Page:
NatureScot said there have been no reported livestock predation issues related to the sea eagles at Loch Lomond but in some locations, sea eagles can impact on farming and crofting by preying on lambs.

Have you seen a sea eagle in the British Isles? If so, tell us where and when in the comment section, we’d love to hear from you.

Leave a Comment!

Not a member?

You need to be a member to interact with Silversurfers. Joining is free and simple to do. Click the button below to join today!

Click here if you have forgotten your password
DieselEstate
13th Jun 2021
0
Thanks for voting!
Myself and a young friend used to regularly commute the distance between Banff and Aberdeen. Time was 2007 - 2008 for roughly 16 months. We drove the distance using the scenic route on the back roads, rather than just shooting straight down the A90. Not only for the change of pace but, for safety's sake as the A90 was the Death Race road, full of works Subaru's & Mitsubishi's driven by the unskilled monied clueless. Anyhow.
What a truly amazing sight the sea eagle was. Majestic. Totally in command of the huge skies over Aberdeenshire as we neared the coast. We used to joke between the two of us about their wee yellow wellies. Good times. Fantastic creatures. Not just a mere bird ....

Community Terms & Conditions

Content standards

These content standards apply to any and all material which you contribute to our site (contributions), and to any interactive services associated with it.

You must comply with the spirit of the following standards as well as the letter. The standards apply to each part of any contribution as well as to its whole.

Contributions must:

be accurate (where they state facts); be genuinely held (where they state opinions); and comply with applicable law in the UK and in any country from which they are posted.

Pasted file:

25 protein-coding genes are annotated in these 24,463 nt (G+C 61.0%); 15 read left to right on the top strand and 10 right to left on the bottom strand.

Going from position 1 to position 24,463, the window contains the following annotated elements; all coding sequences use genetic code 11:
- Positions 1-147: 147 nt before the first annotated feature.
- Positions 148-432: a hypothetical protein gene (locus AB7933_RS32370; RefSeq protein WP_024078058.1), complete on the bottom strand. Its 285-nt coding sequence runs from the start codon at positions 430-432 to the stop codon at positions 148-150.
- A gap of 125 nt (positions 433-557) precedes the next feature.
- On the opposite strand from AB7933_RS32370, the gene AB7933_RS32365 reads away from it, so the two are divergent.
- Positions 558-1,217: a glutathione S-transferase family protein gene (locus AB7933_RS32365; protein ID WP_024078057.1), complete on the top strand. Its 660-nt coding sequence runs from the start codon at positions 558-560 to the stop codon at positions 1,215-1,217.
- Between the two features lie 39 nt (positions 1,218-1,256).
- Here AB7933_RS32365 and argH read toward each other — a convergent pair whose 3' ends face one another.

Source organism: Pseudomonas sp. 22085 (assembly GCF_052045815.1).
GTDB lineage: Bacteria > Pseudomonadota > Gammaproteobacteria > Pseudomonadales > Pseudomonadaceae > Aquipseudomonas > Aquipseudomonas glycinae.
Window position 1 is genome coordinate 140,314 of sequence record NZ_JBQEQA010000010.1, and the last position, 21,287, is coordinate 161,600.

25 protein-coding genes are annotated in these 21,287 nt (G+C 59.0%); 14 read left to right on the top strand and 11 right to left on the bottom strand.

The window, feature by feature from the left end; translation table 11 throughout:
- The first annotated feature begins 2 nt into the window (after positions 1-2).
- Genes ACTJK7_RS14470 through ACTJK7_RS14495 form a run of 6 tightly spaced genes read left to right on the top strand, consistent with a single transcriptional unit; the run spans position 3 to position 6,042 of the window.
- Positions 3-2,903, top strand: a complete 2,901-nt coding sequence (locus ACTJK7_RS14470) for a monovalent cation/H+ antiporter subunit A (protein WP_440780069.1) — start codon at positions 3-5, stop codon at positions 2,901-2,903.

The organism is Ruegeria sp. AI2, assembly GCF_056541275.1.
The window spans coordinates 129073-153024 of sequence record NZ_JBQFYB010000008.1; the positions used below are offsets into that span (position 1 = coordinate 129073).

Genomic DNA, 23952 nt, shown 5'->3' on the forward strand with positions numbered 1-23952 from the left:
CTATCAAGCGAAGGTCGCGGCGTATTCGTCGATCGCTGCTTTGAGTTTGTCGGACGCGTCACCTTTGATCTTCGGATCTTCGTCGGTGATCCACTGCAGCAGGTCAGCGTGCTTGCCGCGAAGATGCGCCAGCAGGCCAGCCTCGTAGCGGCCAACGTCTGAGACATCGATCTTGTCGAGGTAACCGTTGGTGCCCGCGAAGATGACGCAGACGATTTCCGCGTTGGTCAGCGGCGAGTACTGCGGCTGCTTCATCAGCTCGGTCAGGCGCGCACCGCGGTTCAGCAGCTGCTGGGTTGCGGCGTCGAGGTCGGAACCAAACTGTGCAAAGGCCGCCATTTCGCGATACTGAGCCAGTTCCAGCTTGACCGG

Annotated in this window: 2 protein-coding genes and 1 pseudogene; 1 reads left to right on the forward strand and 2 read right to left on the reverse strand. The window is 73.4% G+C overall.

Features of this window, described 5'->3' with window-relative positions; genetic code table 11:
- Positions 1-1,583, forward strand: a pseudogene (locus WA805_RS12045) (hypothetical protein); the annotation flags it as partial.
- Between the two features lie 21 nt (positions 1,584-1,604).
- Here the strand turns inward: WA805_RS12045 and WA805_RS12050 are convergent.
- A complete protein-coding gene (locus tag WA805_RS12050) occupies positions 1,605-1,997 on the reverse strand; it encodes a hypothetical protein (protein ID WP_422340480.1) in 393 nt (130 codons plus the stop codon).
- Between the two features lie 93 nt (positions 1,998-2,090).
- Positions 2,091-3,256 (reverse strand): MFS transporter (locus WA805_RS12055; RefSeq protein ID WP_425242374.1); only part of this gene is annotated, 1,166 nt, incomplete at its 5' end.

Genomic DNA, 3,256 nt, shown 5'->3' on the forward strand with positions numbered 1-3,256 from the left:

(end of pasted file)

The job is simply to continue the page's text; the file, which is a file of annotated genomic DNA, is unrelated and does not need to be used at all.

Contributions must not:

contain any material which is defamatory of any person; or contain any material which is obscene, offensive, hateful or inflammatory; or promote sexually explicit material; or promote violence; promote discrimination based on race, sex, religion, nationality, disability, sexual orientation or age; or infringe any copyright, database right or trade mark of any other person; or be likely to deceive any person; or be made in breach of any legal duty owed to a third party, such as a contractual duty or a duty of confidence; or promote any illegal activity; or be threatening, abuse or invade another’s privacy, or cause annoyance, inconvenience or needless anxiety; or be likely to harass, upset, embarrass, alarm or annoy any other person; or be used to impersonate any person, or to misrepresent your identity or affiliation with any person; or give the impression that they emanate from us, if this is not the case; or advocate, promote or assist any unlawful act such as (by way of example only) copyright infringement or computer misuse.

Nurturing a safe environment

Our Silversurfers community is designed to foster friendships, based on trust, honesty, integrity and loyalty and is underpinned by these values.

We don't tolerate swearing, and reserve the right to remove any posts which we feel may offend others... let's keep it friendly!